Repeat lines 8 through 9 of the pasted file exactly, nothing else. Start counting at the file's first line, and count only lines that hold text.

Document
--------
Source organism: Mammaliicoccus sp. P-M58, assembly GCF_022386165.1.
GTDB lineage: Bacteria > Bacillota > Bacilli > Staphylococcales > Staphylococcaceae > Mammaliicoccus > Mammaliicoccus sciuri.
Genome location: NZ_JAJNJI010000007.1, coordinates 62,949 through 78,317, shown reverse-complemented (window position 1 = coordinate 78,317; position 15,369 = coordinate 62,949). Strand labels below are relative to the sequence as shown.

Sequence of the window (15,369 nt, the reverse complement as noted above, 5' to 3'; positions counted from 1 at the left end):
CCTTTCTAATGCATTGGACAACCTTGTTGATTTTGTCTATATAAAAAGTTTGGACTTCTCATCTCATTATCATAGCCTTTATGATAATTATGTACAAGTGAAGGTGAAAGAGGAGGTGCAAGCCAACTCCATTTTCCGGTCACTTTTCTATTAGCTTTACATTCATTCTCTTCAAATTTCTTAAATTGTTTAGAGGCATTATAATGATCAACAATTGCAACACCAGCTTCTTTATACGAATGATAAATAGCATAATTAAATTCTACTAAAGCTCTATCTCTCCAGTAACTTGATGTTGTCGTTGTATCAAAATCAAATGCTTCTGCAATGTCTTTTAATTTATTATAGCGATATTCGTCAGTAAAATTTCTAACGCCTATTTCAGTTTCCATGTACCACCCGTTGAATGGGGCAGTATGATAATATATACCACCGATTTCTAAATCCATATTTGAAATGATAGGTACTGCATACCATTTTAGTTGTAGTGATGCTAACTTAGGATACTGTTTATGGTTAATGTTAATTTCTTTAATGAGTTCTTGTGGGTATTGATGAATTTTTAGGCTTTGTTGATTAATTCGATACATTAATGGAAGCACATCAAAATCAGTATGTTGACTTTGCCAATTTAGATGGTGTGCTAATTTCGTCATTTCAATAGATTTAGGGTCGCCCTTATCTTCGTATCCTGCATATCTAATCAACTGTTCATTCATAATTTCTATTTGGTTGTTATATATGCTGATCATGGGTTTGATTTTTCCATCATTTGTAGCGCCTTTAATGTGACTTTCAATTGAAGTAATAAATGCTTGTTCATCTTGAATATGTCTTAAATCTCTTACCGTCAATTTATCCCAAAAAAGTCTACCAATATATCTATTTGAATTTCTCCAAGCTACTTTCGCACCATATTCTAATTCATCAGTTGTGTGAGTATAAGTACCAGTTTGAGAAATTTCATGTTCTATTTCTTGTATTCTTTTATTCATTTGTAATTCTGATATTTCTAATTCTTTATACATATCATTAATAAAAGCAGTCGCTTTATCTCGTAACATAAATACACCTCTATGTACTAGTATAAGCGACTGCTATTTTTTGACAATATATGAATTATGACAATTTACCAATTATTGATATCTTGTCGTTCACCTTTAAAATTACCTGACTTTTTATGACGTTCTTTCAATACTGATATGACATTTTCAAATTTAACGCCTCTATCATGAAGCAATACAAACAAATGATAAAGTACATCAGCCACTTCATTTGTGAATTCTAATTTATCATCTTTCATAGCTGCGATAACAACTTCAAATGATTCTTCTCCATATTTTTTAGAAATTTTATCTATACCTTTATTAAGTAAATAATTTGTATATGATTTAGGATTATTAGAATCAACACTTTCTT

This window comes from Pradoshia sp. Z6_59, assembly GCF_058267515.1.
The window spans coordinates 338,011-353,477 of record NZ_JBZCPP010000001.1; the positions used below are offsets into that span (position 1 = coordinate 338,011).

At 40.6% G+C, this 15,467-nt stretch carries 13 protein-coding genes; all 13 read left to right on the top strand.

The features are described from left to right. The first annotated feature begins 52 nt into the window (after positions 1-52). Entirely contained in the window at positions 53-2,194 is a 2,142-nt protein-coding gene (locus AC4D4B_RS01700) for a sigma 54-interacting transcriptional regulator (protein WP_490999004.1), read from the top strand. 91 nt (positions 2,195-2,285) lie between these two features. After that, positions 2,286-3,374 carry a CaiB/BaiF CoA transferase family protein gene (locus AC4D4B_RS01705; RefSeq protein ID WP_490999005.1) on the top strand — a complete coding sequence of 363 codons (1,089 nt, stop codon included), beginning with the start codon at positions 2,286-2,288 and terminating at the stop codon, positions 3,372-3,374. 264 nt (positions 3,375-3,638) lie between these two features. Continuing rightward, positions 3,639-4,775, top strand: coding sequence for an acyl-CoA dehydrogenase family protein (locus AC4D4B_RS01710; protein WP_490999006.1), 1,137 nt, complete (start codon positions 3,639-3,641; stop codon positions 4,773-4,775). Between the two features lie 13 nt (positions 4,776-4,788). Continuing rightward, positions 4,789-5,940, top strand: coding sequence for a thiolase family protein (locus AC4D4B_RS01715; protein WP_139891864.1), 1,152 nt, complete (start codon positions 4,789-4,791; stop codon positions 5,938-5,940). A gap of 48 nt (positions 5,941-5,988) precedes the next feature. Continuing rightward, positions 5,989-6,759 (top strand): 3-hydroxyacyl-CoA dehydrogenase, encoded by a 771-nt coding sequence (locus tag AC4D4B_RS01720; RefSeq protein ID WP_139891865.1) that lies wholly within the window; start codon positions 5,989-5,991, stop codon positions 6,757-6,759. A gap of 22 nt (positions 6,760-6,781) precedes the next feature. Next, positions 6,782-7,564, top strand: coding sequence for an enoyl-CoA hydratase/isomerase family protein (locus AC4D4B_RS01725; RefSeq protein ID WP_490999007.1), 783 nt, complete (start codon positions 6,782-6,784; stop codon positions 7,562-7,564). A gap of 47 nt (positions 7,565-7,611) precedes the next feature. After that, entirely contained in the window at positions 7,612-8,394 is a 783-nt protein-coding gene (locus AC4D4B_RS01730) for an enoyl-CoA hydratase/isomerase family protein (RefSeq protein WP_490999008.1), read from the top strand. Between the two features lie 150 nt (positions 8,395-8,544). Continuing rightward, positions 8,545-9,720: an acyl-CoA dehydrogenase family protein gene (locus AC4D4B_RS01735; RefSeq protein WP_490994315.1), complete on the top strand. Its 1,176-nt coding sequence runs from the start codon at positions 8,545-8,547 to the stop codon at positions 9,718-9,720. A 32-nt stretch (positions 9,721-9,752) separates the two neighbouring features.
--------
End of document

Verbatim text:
At 40.6% G+C, this 15,467-nt stretch carries 13 protein-coding genes; all 13 read left to right on the top strand.

The features are described from left to right. The first annotated feature begins 52 nt into the window (after positions 1-52). Entirely contained in the window at positions 53-2,194 is a 2,142-nt protein-coding gene (locus AC4D4B_RS01700) for a sigma 54-interacting transcriptional regulator (protein WP_490999004.1), read from the top strand. 91 nt (positions 2,195-2,285) lie between these two features. After that, positions 2,286-3,374 carry a CaiB/BaiF CoA transferase family protein gene (locus AC4D4B_RS01705; RefSeq protein ID WP_490999005.1) on the top strand — a complete coding sequence of 363 codons (1,089 nt, stop codon included), beginning with the start codon at positions 2,286-2,288 and terminating at the stop codon, positions 3,372-3,374. 264 nt (positions 3,375-3,638) lie between these two features. Continuing rightward, positions 3,639-4,775, top strand: coding sequence for an acyl-CoA dehydrogenase family protein (locus AC4D4B_RS01710; protein WP_490999006.1), 1,137 nt, complete (start codon positions 3,639-3,641; stop codon positions 4,773-4,775). Between the two features lie 13 nt (positions 4,776-4,788). Continuing rightward, positions 4,789-5,940, top strand: coding sequence for a thiolase family protein (locus AC4D4B_RS01715; protein WP_139891864.1), 1,152 nt, complete (start codon positions 4,789-4,791; stop codon positions 5,938-5,940). A gap of 48 nt (positions 5,941-5,988) precedes the next feature. Continuing rightward, positions 5,989-6,759 (top strand): 3-hydroxyacyl-CoA dehydrogenase, encoded by a 771-nt coding sequence (locus tag AC4D4B_RS01720; RefSeq protein ID WP_139891865.1) that lies wholly within the window; start codon positions 5,989-5,991, stop codon positions 6,757-6,759. A gap of 22 nt (positions 6,760-6,781) precedes the next feature. Next, positions 6,782-7,564, top strand: coding sequence for an enoyl-CoA hydratase/isomerase family protein (locus AC4D4B_RS01725; RefSeq protein ID WP_490999007.1), 783 nt, complete (start codon positions 6,782-6,784; stop codon positions 7,562-7,564). A gap of 47 nt (positions 7,565-7,611) precedes the next feature. After that, entirely contained in the window at positions 7,612-8,394 is a 783-nt protein-coding gene (locus AC4D4B_RS01730) for an enoyl-CoA hydratase/isomerase family protein (RefSeq protein WP_490999008.1), read from the top strand. Between the two features lie 150 nt (positions 8,395-8,544). Continuing rightward, positions 8,545-9,720: an acyl-CoA dehydrogenase family protein gene (locus AC4D4B_RS01735; RefSeq protein WP_490994315.1), complete on the top strand. Its 1,176-nt coding sequence runs from the start codon at positions 8,545-8,547 to the stop codon at positions 9,718-9,720. A 32-nt stretch (positions 9,721-9,752) separates the two neighbouring features.